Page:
Circadian rhythms in body temperature of the pigtailed macaque (Macaca nemestrina) exposed to different ambient temperatures.код для вставкиСкачать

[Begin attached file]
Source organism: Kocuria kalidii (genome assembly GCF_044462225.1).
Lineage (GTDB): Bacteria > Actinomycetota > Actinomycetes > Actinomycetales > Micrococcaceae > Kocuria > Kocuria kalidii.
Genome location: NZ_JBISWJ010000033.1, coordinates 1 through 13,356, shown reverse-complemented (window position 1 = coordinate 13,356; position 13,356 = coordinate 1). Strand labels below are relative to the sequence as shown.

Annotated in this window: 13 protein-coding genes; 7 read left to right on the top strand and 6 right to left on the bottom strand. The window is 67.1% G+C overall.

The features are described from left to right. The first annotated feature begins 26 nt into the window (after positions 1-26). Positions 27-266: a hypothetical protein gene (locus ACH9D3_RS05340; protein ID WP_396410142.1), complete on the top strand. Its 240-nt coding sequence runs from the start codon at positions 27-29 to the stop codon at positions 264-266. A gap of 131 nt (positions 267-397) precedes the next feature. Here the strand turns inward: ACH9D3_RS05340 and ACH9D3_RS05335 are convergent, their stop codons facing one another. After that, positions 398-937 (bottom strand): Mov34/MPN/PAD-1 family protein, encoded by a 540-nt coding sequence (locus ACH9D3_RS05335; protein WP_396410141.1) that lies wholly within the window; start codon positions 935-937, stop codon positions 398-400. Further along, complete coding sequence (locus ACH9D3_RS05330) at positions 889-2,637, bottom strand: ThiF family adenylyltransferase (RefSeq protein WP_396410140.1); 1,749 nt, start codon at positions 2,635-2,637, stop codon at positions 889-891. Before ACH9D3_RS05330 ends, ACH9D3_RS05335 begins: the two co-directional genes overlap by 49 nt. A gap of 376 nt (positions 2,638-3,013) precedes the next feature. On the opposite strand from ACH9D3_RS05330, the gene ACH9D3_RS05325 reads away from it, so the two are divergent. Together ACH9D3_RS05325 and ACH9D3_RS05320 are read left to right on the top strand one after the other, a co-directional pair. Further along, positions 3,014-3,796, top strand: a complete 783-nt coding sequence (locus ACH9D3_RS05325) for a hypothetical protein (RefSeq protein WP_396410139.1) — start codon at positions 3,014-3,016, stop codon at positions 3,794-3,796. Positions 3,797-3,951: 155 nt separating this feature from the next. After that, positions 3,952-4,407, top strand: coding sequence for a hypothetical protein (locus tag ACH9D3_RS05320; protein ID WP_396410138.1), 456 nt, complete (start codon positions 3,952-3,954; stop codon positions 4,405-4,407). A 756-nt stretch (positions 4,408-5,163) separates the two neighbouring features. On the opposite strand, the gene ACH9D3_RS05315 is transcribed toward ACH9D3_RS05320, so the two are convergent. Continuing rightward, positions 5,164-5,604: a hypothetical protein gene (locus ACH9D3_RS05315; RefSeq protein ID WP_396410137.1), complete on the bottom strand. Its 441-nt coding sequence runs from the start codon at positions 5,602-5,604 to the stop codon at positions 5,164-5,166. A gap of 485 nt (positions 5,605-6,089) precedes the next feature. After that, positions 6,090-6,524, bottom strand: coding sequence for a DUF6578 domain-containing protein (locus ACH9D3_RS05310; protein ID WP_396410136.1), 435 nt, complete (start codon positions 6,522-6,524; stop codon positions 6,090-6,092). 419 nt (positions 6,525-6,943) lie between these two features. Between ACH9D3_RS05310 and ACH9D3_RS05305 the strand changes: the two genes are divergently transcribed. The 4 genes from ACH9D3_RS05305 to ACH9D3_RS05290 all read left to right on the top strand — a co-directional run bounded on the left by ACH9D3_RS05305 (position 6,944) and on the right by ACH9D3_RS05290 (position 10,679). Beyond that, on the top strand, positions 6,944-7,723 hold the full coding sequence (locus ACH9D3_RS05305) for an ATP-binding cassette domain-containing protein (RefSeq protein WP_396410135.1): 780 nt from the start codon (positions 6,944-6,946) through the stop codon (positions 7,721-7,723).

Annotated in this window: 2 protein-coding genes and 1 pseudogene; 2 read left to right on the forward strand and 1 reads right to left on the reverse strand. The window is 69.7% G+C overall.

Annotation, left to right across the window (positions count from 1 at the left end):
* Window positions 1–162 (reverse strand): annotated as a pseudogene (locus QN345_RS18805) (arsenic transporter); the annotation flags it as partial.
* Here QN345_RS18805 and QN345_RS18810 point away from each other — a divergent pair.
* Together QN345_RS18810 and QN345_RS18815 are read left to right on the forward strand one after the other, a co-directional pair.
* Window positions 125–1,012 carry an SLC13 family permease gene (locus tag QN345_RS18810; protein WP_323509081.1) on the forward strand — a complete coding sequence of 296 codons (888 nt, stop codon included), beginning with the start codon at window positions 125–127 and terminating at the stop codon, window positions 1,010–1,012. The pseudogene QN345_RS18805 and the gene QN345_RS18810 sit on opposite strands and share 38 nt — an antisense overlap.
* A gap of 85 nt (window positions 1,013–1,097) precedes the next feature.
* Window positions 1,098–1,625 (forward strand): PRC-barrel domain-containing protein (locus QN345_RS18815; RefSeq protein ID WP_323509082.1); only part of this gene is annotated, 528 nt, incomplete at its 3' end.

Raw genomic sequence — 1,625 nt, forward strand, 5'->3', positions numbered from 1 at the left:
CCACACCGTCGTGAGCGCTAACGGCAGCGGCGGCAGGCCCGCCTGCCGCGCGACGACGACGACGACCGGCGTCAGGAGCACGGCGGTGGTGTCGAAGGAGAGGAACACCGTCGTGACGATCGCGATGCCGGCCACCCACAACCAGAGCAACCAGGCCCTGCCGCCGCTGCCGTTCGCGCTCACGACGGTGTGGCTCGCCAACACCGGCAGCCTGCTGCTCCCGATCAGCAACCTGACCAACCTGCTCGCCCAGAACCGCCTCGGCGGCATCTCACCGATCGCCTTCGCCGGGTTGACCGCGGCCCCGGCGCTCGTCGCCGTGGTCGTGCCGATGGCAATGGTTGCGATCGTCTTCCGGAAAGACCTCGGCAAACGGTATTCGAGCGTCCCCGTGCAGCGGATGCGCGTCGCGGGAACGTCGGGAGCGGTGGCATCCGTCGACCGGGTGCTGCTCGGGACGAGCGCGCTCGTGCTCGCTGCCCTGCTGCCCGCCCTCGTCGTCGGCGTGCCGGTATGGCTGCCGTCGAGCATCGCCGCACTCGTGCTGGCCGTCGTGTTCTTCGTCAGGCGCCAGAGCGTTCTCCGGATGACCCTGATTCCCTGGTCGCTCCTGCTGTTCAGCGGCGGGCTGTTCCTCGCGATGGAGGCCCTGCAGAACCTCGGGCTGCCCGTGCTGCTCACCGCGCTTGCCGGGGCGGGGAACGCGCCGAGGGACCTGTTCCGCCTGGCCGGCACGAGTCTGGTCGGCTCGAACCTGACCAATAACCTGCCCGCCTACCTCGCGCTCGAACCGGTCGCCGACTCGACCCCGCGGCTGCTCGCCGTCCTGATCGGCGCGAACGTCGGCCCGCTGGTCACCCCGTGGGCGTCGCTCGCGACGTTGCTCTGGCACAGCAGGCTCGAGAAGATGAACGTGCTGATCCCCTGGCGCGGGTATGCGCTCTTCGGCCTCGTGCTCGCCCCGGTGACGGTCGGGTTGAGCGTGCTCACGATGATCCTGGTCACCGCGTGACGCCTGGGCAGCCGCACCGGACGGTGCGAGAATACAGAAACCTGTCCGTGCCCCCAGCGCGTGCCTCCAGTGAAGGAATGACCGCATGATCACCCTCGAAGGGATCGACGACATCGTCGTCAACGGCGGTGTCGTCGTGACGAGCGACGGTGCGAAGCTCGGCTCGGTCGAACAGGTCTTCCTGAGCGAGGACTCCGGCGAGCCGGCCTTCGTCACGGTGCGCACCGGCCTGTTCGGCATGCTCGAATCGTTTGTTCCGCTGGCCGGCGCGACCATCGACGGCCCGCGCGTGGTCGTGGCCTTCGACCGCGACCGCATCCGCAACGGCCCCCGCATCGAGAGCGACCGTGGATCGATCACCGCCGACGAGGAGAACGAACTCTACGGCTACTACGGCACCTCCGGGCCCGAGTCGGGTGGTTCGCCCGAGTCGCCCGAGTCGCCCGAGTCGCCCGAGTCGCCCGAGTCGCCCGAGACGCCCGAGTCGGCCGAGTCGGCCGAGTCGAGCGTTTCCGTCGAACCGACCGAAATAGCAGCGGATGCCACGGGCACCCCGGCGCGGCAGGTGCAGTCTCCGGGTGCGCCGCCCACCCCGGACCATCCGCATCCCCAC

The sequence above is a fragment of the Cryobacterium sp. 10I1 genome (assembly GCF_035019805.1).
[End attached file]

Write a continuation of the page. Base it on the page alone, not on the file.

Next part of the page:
American Journal of Primatology 9:l-13 (1985) Circadian Rhythms in Body Temperature of the Pigtailed Macaque (Macaca nernestrina) Exposed to Different Ambient Temperatures ELLEN C. WURSTER, DAVID E. MURRISH, AND FRANK M. SULZMAN Department of Biological Sciences, University Center at Binghamtoq State University of New York, Binghamton The body and leg skin temperatures of five pigtailed macaques (Macaca nemestrina) were measured at various ambient air temperatures ranging from 22 to 32°C over 24-h periods. The rhythm in core body temperature persisted in all ambient air temperatures, and the rhythm in leg skin temperature was suppressed a t the higher and lower ambient temperatures. This suggests that at the upper and lower regions of the thermoneutral zone, either a rhythm in heat production or a heat loss rhythm other than leg skin temperature is regulating the core body temperature rhythm. It was also found that the mean colonic temperature increased linearly with a n increase in ambient temperature and that a phase relationship existed between ambient temperature and colonic temperature. In addition, as the ambient temperature increased, additional sites along the distal portion of the leg were recruited for vasomotor heat loss. Key words: thermoregulation, Mucucu nemestrina, skin temperature, pigtailed macaque INTRODUCTION Homeotherms maintain a relatively constant core body temperature despite wide changes in the environmental temperature. This thermal balance is achieved by adjusting heat loss and heat production. Vasomotor heat loss is the primary avenue for regulating body temperature within a certain range of ambient air temperatures known as the thermoneutral zone. Below this range, metabolic heat production increases to offset increased heat loss. Above the thermoneutral zone, heat loss is achieved by evaporative means. While core body temperature is carefully regulated, it is not constant. Instead it exhibits a prominent daily variation. Aschoff et a1  found that within the thermoneutral zone the 24-h rhythm in deep body temperature of humans was mainly due to a rhythm in heat loss. These authors showed that the distal regions of the extremities were actively involved in heat loss and showed a rhythm in skin Received August 18, 1984; revision accepted March 26,1985. Address reprint requests to F.M. Sulzman, Department of Biological Sciences, University Center at Binghamton, SUNY, Binghamton, NY 13901. 0 1985 Alan R. Liss, Inc. 2 I Wurster, Murrish, and Sulzman temperature and conductance that were the inverse of the body temperature rhythm. Heat loss through the skin of the hands and feet was minimal during the day but began increasing several hours before subjective night and decreasing shortly after the onset of sleep. At ambient air temperatures above and below the thermoneutral zone, the rhythm in heat loss was suppressed owing to vasodilation or vasconstriction, but the body temperature rhythm persisted [Aschoff et al, 19741. Presumably, the rhythm in metabolism plays the major role in generating the body temperature rhythm below the thermoneutral zone. Nonhuman primates also exhibit a day-night rhythm in body temperature. The squirrel monkey Saimiri sciureus shows a persisting colonic temperature rhythm in various lighting conditions and intensities [Sulzman et al, 19791. The tail is the major site for regulating heat loss in the ambient temperature range of 25-30°C [Stitt & Hardy, 19711, and there is a prominent rhythm in tail skin temperature [Fuller et al, 19791 a t these ambient temperatures. These authors showed that the tail skin temperature was low during the day, increased several hours before lights off, and returned to daytime values during the night. Core body temperature and tail temperature rhythms in a light-dark cycle of 12 h of light and 12 h of dark (LD 12:12) exhibited a tight coupling, and there existed a stable phase relationship between the two rhythms. In constant light, the average period was similar for the two temperatures, but there was a tendency for the rhythms to become uncoupled, suggesting the presence of more than one oscillator in the thermoregulatory timing system. Fuller [ 19841 measured the rhythms in colonic and hypothalamic temperatures of the squirrel monkey at four different ambient temperatures. Although the range of the waveforms was altered, the rhythms persisted at all ambient temperatures. The timing of the waveform was not altered by the changing ambient temperature, suggesting that in these monkeys the environmental temperature does not play a major role in regulating the body temperature rhythm. Sickles et a1 [unpublished data] found an inverse relationship between core temperature and ankle skin temperature rhythms of pigtailed macaques (Macaca nemestrina) in cycles of LD 12:12, LD 1623, and constant light (LL). This suggests that, as Aschoff found in humans, these animals may use their limbs as a regulatory mechanism for the deep body temperature rhythm. To examine the control of the body temperature rhythm in M. nemestrina, we exposed these monkeys to ambient air temperatures ranging from 22 to 32°C and recorded the rhythm in deep body temperature. Skin temperatures at sites along the leg were also measured to determine how the lower extremities are used in regulating the body temperature rhythm in response to varying heat loads placed on the body. METHODS AND MATERIALS Five male pigtailed macaques (Macaca nemestrina) were used. They were juveniles (2-4 yr old) weighing between 4 and 7 kg. The macaques were housed individually in cages in a common room with a n air temperature between 25 and 26°C. Lighting was maintained on a light-dark cycle of 16 h of light and 8 h of dark (LD 16231, with lights on a t 0800 h EST, circadian time (CT) 0, and lights off at 2400 h EST (CT 16). The light intensity was kept a t 600 lux during the light period and 0 lux during the dark period. Monkey chow biscuits, fruit, and water were provided twice daily, and animals were able to feed and drink ad libitum. Body and skin temperatures were measured at ambient temperatures of 22,24, 26, 28, 30, and 32°C. Only four animals were measured at 22 and 32°C. The experiments took place in a walk-in environmental chamber with the ambient Circadian Rhythm of Body Temperature / 3 temperature maintained a t 0.1"C. The light-dark cycle and the illumination were the same a s in the colony housing room. Typically, a n experiment lasted 3 days. A monkey was instrumented in the afternoon of the first day. Data collection began at CT 0 with lights on on the second day and stopped a t CT 24 on the third day, whereupon the monkey was returned to the colony housing room. The monkey was not involved in experiments for a t least a week or more. Skin temperatures were measured at five sites on the leg: toe, foot, ankle, calf, and thigh, using 26-gauge copper-constantan thermocouples. Each thermocouple was attached with surgical tape. The foot thermocouple was attached on the back of the foot between the digit bones. The colonic temperature was measured using a thermocouple inserted approximately 8 cm into the monkey's rectum. The end of the probe was taped to the monkey's tail to prevent expulsion during defecation. The animal also wore a short-sleeved mesh jacket. Handling of monkeys was facilitated by a n injection of ketamine (20 mgkg). The effects lasted between 3 and 4 h. The drug was used only on the first day for instrumenting the monkey and a t the end of the experiment. The monkey was placed in a specially designed restraint chair after attachment of the thermocouples. All monkeys were previously trained to tolerate the chair for prolonged periods. While in the restraint chair, food and water were available ad libitum and fruit was given three times daily. We do not feel that these procedures produce artifacts in the temperature patterns because 1) our animals were extensively trained to tolerate chair restraint before experiments were begun, 2) ketamine is rapidly cleared from the body, and 3) we do not use data until the beginning of the second day in the chair. Further, in experiments with monkeys in restraint chairs [Sulzman e t al, unpublished data], we have observed that after the first 4-6 h in the restraint chair, the rhythms of rest-activity, body temperature, and various skin temperatures are stable for more than a week. Finally, we have done experiments in which the temperatures of monkeys were measured in restraint chairs when ketamine was not used during animal handling. The temperature patterns were the same in both groups. The calibrated thermocouple leads were connected to a ten-channel multiplexer (Omega). Each channel recorded on a strip chart recorder for 20 sec at 3-min intervals. Ambient temperature and light, measured by a light sensor, were also indicated on the recorder. The temperature data were transcribed from the strip chart paper using an Apple computer digitizer. Data points were recorded every 30 min from the 24 h of data, resulting in a total of 48 points per measurement site. Editing and plotting of data was done using a n Apple II+ microcomputer. Standard statistical methods [Snedecor & Cochran, 19671 were used in analyzing the data. An average waveform using temperature data from each monkey was determined. An average waveform consisting of 48 points was obtained by calculating the mean of all temperatures for each 30 min. For example, using the thigh skin temperature of each monkey a t 0800 h, a n average thigh skin temperature for 0800 h was determined. This was done for each 30-min reading, producing a 24 h average waveform for the thigh skin temperature. RESULTS A prominent day-night difference in body temperature was evident in the colonic temperature of monkeys at a n ambient temperature of 26°C (Fig. 1). The decline in body temperature began approximately 4 h before lights off (CT 16 h), and body temperature began to increase 1 h before lights on (CT 24 or 0 h). Colonic tempera- 4 I Wurster, Murrish, and Sulzman 40 3 Y g 39 W + 0 z i 38 20 0 37 36 1 0 8 16 24 CIRCADIAN TIME (HR) Fig. 1. Colonic temperature of one pigtailed macaque for a 24-h period at an ambient air temperature of 26°C. The light-dark cycle is indicated at the top of the figure. Lights on at circadian time (CT) 0 h and lights off at CT 16 h. ture leveled off at a stable daytime level around CT 1.5 h. The difference between the average day and average night body temperatures was about 1.3"C. The average body temperature pattern of the five monkeys at each experimental air temperature is shown in Figure 2. Clear day-night differences in colonic temperatures can be seen a t all ambient temperatures. The average range of the waveform a t each temperature was approximately 1.9"C (see Table I). Although there was little change in the range, as the ambient temperature increased, the daily mean colonic temperature increased. Figure 3 represents the overall 24-h mean for colonic temperature a t each ambient temperature. The correlation coefficient (r) for the regression line of the colonic temperatures in Figure 3 was 0.89, and the r value for the line from just 24°C to 30°C was 0.99. Since ? indicates the proportion of the variance in the sample that is due to correlation between the variables, this value was calculated as a further measure of the influence of ambient temperature on body temperature. Estimates of r2 indicated that 95% of the variance was due to a linear increase in mean body temperature a t air temperatures from 24°C to 30°C and that 75% of the variance was due to a linear increase for all the ambient temperatures. The phase of colonic temperatures appeared to shift with the LD cycle a t the different environmental temperatures (Fig. 2). The estimated time of day a t which body temperature began to decrease to nighttime levels differed with changes in the ambient temperature (Fig. 4).This time was estimated by the intersection of one line drawn through the plateau of the stable daytime temperature and another line through the decreasing temperature region. The decrease to night body temperature began earliest at 32°C and latest 22"C, with the time of the initial decrease beginning later in the day with each 2°C drop in the ambient temperature. An estimate of r2 indicated that in Figure 4,83% of the variance was due to a linear decrease, and a t-test showed that the slope of the line was significantly different from zero (P < 0.01). There also appeared to be a phase delay at 32°C and a phase advance a t 22°C in the time of day that body temperature began to increase. Circadian Rhythm of Body Temperature / 5 39 0 B E 380 s 37- 3d 1 I 40, I $1 30c c I 36- 40 39 40 i 0 6 12 CIRCADIAN TIME (HR) 18 4 Fig. 2. The average waveform of colonic temperature at six ambient temperatures. Each point represents the average standard error of the body temperature of the monkeys at each half-hour measurement. TABLE I. Mean Maximum and Mean Minimum Colonic Temperatures +_ SE and the Range of the Waveform at Six Ambient Temperatures Ambient temperature ("C) 32 30 28 26 24 22 Maximum colonic temperature ("C) Minimum colonic temperature ("C) Range 38.9 k 0.6 39.0 0.3 38.4 +_ 0.4 38.4 t 0.4 38.0 k 0.4 38.3 k 0.2 37.0 k 0.7 37.0 0.5 36.5 t 0.3 36.4 k 0.3 36.3 k 0.3 36.2 k 0.1 1.7 2.0 1.9 2.0 1.7 2.1 AMBIENT TEMP ( C ) Fig. 4. The time of day when the core body temperature of the pigtailed macaques began to decline to nighttime levels at each of the six ambient temperatures. Skin temperatures were measured at various sites on the leg to evaluate the role of the extremities in the alteration of the body temperature rhythm at different ambient temperatures. The colonic, thigh, foot, and ambient temperatures of a representative monkey at 26°C are shown in Figure 5. Although the means differ, the waveforms of the core and thigh are very similar. Both showed an increase in temperature about lights on, a high temperature during the day, a decrease in Circadian Rhythm of Body Temperature / 7 40 0 co 35 TH Y n W 30 I- Fo AM 25 20 0 8 16 24 CIRCADIAN TIME (HR) Fig. 5. The waveforms of the colonic (Co), thigh (TH), and foot (Fo) temperatures of a representative pigtailed monkey at an ambient (AM)temperature of 26°C. TABLE 11. A Comparison of the Mean Skin Temperaturesof Different Sites Along the Legs of Monkeys at an Ambient Temperature of 26°C Site Toe Foot Ankle Calf Thigh Morning 0-8 h 26.8 29.7 31.8 33.5 34.7 f 0.2 f 0.3 f 0.3 f 0.2 * 0.1 Afternoon 8-16 h 27.3 f 0.3 31.0 + 0.3 32.7 f 0.1 33.7 f 0.1 34.8 0.1 * Night 16-24 h 28.1 31.1 32.1 33.2 33.8 f 0.2 f 0.1 f 0.1 f 0.1 & 0.1 Significance (P<O.Ol) N>M N>M; A>M A>M"; A > N A>M; A > N M>A; A > N The 24-h day, beginning at lights on at circadian time 0, was divided into three 8-h sections: morning, afternoon, and night. The last column indicates those values found to be significantly greater (P<O.Ol)by Student's t-test. *P < 0.05. temperature several hours before lights off, and low values at night. In contrast, the waveform of foot skin temperature of this monkey is the inverse of that of the thigh and core. Foot temperature was low throughout the day and began to rise before lights off and approximately a t the time colonic and thigh temperatures began to fall. Higher foot temperatures were measured at night, which then slowly fell to daytime values. The skin temperatures of the thigh and foot of all five monkeys a t three ambient air temperatures are shown in Figure 6. The mean skin temperature of the foot increased markedly as ambient temperature was raised. At 32 and 22"C, there was little day-night difference in the skin temperatures were not significantly different (P < 0.05). At 26°C there was a day-night difference with lower daytime values during the first few hours of light. The mean skin temperatures of each site along the leg at a n ambient temperature of 26°C for three time periods during the circadian day were calculated (Table 11).The toe skin temperature during the night was significantly higher than in the morning. The temperature of the foot a t night and in the afternoon was significantly higher than in the morning. The afternoon 8 I Wurster, Murrish, and Sulzman 37 h 0 34- 0 6 12 18 24 CIRCADIAN TIME (HR) Fig. 6. The average waveforms of the foot skin temperature (upper panel) and the thigh skin temperature (lower panel) at an ambient air temperature of 32,26, and 22°C. ankle and calf temperatures were each significantly greater than both the morning and night temperatures. Both the morning and afternoon thigh temperatures were significantly greater than the night temperature. In Figure 6, the thigh showed a n elevation in skin temperature as the ambient temperature increased. There was a day-night difference with high daytime values and lower nighttime values a t all temperatures. Skin temperatures of the leg showed a direct correlation with ambient temperature. Because of the large individual variation in skin temperatures at the different sites, it is difficult to compare the contribution of each site to the heat budget of the monkeys. However, if one calculates the ratio of core temperature minus mean skin temperature to core temperature minus ambient temperature, one derives a number between 0 and 1which reflects cutaneous vasoconstriction. As the ratio approaches 1, the site is more vasoconstricted, and as it approaches 0, the site is more vasodilated. Figure 7 shows the vasoconstriction ratio for each site a t a given ambient temperature. At all temperatures the ratio for the thigh and calf remained between 0.2 and 0.4,indicating little participation in temperature regulation. For other sites along the leg, as the ambient temperature increased, the temperature became closer to 0, showing that these sites were being recruited for heat dissipation. At 30°C, the upper end of the thermoneutral zone of the pigtailed macaque, the thigh and calf were the warmest, the ankle and foot were almost as warm, and the toe was cooler. Circadian Rhythm of Body Temperature / 9 1.o - 0 I- U a z 0 a 0 II- v) z 0 0 0 v) a > 0.0 22 24 AMBIENT 26 2a 30 32 TEMPERATURE Fig. 7. The vasoconstriction ratio (TB-TOB-TA) of various sites on the legs of five pigtailed macaques maintained at different ambient temperatures. The vasomotor state is represented by this ratio, with the value 1 indicating maximal vasoconstriction and 0 indicating maximal vasodilation. This indicates that the foot and ankle were vasodilated and actively participating in heat dissipation. At 32"C, the vasoconstriction ratios for all sites on the leg were low and approximately the same, indicating that the leg was maximally involved in vasomotor heat loss. At the lower end of the thermoneutral zone, heat must be conserved by minimizing the gradient between ambient temperature and skin temperature. The high ratios for the toe, foot, and ankle at 22°C indicated that these sites were vasoconstricted and being used for heat conservation. DISCUSSION The core body temperature of pigtailed macaques showed a clear day-night difference a t six different ambient temperatures. The range of this rhythm was similar a t the different ambient temperatures, but the maximum and minimum body temperatures and the 24-h mean colonic temperatures increased as the environmental temperature increased. It is possible that as the heat load placed on the animal changed, the set point for the maximum and minimum values also changed, but the range of oscillation of the body temperature rhythm was regulated at a relatively constant value. The observation of a relatively constant range of pigtailed macaque body temperature rhythm differs from the results of two other studies with primates, in which the body temperature rhythm was monitored at different ambient temperatures. Fuller found that the nighttime minimum body temperature of squirrel monkeys was altered significantly by changes in the ambient temperature. However, in contrast to the macaques in the present study, the daytime maximum did not change as much, and the range was inversely related to ambient 10 I Wurster, Murrish, and Sulzman temperature. The range of oscillation of the rectal temperature rhythm of humans has also been shown to depend on the ambient temperature [Aschoff & Pohl, 19701. The range was greatest a t 24°C and smallest a t 20°C and 32°C. The significance of these three different types of regulation is unclear. Ambient temperature also had a n effect on the phase angle relationship between colonic temperature and the light-dark cycle of pigtailed macaques. As the ambient temperature was increased, the time of day when body temperature began decreasing occurred earlier (Fig. 4). In contrast, the phase relationships of both the hypothalamic and colonic temperatures of squirrel monkeys to the light-dark cycle were not altered by changing ambient temperatures [Fuller, 19841. The light-dark cycle of the present study was LD 1623, whereas with squirrel monkeys it was LD 12:12. Although a n LD 12:12 cycle might be more natural for macaques, the timing of the body temperature decrease could be masked by lights off. Masking is defined as any alteration of a n observed rhythm by a n environmental factor without affecting its underlying oscillator. Fuller et a1  found that in a n LD 2:2 cycle, the body temperature rhythm increased to daytime values whenever lights came on, suggesting a masking effect of the light-dark cycle. The waveform of the body temperature rhythm of the pigtailed macaques was similar in a n LD 1 6 3 cycle, LD 12:12 cycle, and in constant light conditions [Sickles et al, unpublished data]. Because body temperature began to decrease several hours before lights off, masking effects of the LD cycle are reduced in a n LD 16:8 cycle, and the phase effect of other environmental factors can be evaluated. The shift in the phase of the body temperature rhythm with changing ambient temperature (Fig. 2) indicates that ambient temperature plays a role in the entrainment mechanism of the circadian timing system. In fact, Aschoff  found that the activity rhythm of M. nemestrina could be entrained by a n ambient temperature cycle. Aschoff and Heise  concluded that in humans the core temperature rhythm is regulated primarily by a rhythm in heat loss. From studies on conductance and skin temperature of the extremities, they showed that rhythm in heat loss accounts for about 75% of the regulation of the rhythm in core temperature and that heat production is involved in only 25% of the regulation. In humans, as well as in other primates, the extremities are the major site for vasomotor heat loss. The skin temperature of the distal regions of the arm and legs in humans have a waveform that is the inverse of that of the colonic temperature waveform, whereas the proximal regions have a waveform similar to the colonic temperature [Aschoff & Heise, 19721. In the present study, the skin temperatures at sites along the leg were measured to evaluate their role in regulating the deep body temperature rhythm. The leg was chosen for technical reasons, but since the arms and legs of humans showed similar temperature patterns [Grant & Pearson, 19381, the results on the leg in this study can probably be applied to the arm as well. Analysis of the waveforms of the skin temperature rhythm of pigtailed macaques showed only a minor role for the limb in regulating the rhythm of deep body temperature at low ambient temperatures. Skin temperature waveform patterns of the thigh and foot were inversely related a t 26°C. The thigh followed the rhythm in core temperature (higher in the day than at night; Table 11), and the foot showed an inverse pattern with morning being the lowest temperature (Table ID. At the temperature extremes, the range of the core temperature rhythm was relatively unaltered, but no rhythm could be discerned for either the thigh or the foot skin temperature. At low ambient temperatures the leg is not involved in generating the rhythm in body temperature. However, a t high ambient temperatures the absence of a skin temperature rhythm does not necessarily mean Circadian Rhythm of Body Temperature / 11 that the leg is not involved in regulating the core temperature rhythm. It is known that in humans in warm temperatures there can be alterations in blood flow [Cooper et al, 1949; Felder et al, 19541 and heat flow [Hertzman, 19531 without changes in skin temperature. Although skin temperature patterns suggest that the leg plays a minor role and because heat and blood flow were not measured in this study, we cannot completely evaluate the role of the leg a t high ambient temperatures. The rhythm in body temperature of the macaque could also be regulated by vasomotor heat loss at other sites of the body. Baker et a1  found that certain regions of the head of Macaca nemestrina showed increased skin temperatures upon arousal and that the distal extremities showed a decrease in skin temperature. It is not known what role the face and head play in regulating the body temperature rhythm in these animals. Respiratory heat loss could also be involved, but no studies have evaluated its role in regulating the body temperature rhythm. Alternatively, a rhythm in heat production may play a more major role in generating the core temperature rhythm in the macaque. Humans in temporal isolation can show internal desynchronization, with the activity and colonic rhythms free running at different periods [Wever, 1979; Czeisler et al, 19801. If the rest-activity rhythm is similar to the rhythm in metabolic heat production, then this observation is consistent with the conclusions of Aschoff and Heise  that the rhythm in heat loss is the primary cause of the colonic temperature rhythm in humans. To date, no spontaneous desynchronization between these two rhythms has been shown to occur in monkeys [Sulzman, et al, 19791. However, the core body and tail skin temperature rhythms of squirrel monkeys do have a tendency to uncouple in constant light [Fuller et al, 19791. Fuller et a1  found that in squirrel monkeys with the suprachiasmatic nuclei (SCN) removed, the activity rhythm ceased but the colonic rhythm persisted (although it was not as regular a s when the SCN were intact). This suggests that although the core temperature rhythm is normally tightly coupled to the activity rhythm, a second oscillator may be timing the rhythm after the removal of the SCN. Additionally, a recent study on Macaca nemestrina by Sickles et a1 [unpublished data] found that in constant light, activity and colonic temperature were tightly synchronized with one another. The synchrony between activity and core temperature rhythms in nonhuman primates suggests that metabolic rate and therefore heat production (as indicated by the activity pattern) may play a larger role in regulation of body temperature than they do in humans. To determine whether another major site is involved in heat loss, or if heat production is regulating the deep body temperature rhythm, more measurements need to be made, especially those of oxygen consumption, to evaluate the extent to which metabolism is involved in the body temperature rhythm. The use of different portions of the leg for heat dissipation or heat conservation with changes in the ambient temperature was estimated by a ratio which reflects vasomotor activity. The thigh and calf temperatures were found to have approximately the same ratio of all ambient temperatures. This indicates that for macaques, like humans [Aschoff & Pohl, 19701, the thigh and calf follow the core temperature and are not active heat dissipators. Compared to the lower extremities, the thigh and calf have a low surface area to volume ratio, suggesting that they are not as effective heat dissipators as the distal regions of the leg. The ankle, foot, and toe play the largest role in heat loss in the leg as seen by the decrease in the vasoconstriction ratio. As the ambient temperature increased, each site was progressively recruited. At 28°C the ankle was recruited for heat dissipation, at 30°C the foot 12 / Wurster, Murrish, and Sulzman became dilated, and at 32°C the toe was finally recruited. Each of these sites may be used a t various times of the day for heat loss, but on the average, as the ambient temperature increased a new site at the distal portion of the leg was being recruited. It has been shown that in Macaca nemestrina, the timing of the waveform, the maximum and minimum temperatures, and the 24-h mean colonic temperatures were altered by changes in the ambient temperature. However, the range of the oscillation is approximately the same at all ambient temperatures studied. The rhythm in leg skin temperature was shown to be affected by ambient temperature, with the rhythm becoming obscured a t the high and low ambient temperatures. These data suggest that although the core body temperature is primarily regulated by a change in heat loss in thermoneutrality, perhaps the circadian rhythm of core temperature of these monkeys (unlike humans) is regulated more by heat production rather than by vasomotor heat loss. CONCLUSIONS 1.The rhythm in core body temperature persisted a t all ambient temperatures. 2. The rhythm in leg skin temperature was suppressed at the higher and lower ambient temperatures. 3. The mean colonic temperature increased linearly with a n increase in ambient temperature. 4.As the ambient temperature increased, additional sites along the distal portion of the leg were recruited for vasomotor heat loss. ACKNOWLEDGMENTS This research was supported by NASA contract NAS2-10621.The authors thank Narinder Bhalla for his help in conducting this study and Bruce Bailey and Mark Haley for their help with programming. Ellen C. Wurster is now with the Physiology Group, School of Biological Sciences, University of Kentucky, Lexington. REFERENCES Aschoff, J. Circadian rhythms: General features and endocrinological aspects. Pp.1-61 in ENDOCRINE RHYTHMS. D.T. Krieger, ed. New York, Raven Press, 1979. Aschoff, J.; Heise, A. Thermal conductance in man: Its dependence on time of day and on ambient temperature. Pp. 334-348 in ADVANCES IN CLIMATIC PHYSIOLOGY. S. Ztoh; K. Ogata; H. Yoshimura, eds. Tokyo, Igaku Shoin, 1972. Aschoff, J.; Pohl, H. Rhythmic variations in energy metabolism. FEDERATION PROCEEDINGS 29(4):1541-1552,1970. Aschoff, J.;Biebach, H.; Heise, A,; Schmidt, T. Day-night variation in heat balance. Pp. 147-172 in HEAT LOSS IN ANIMALS AND MAN. J.L. Monteith; L.E. Mount, eds. 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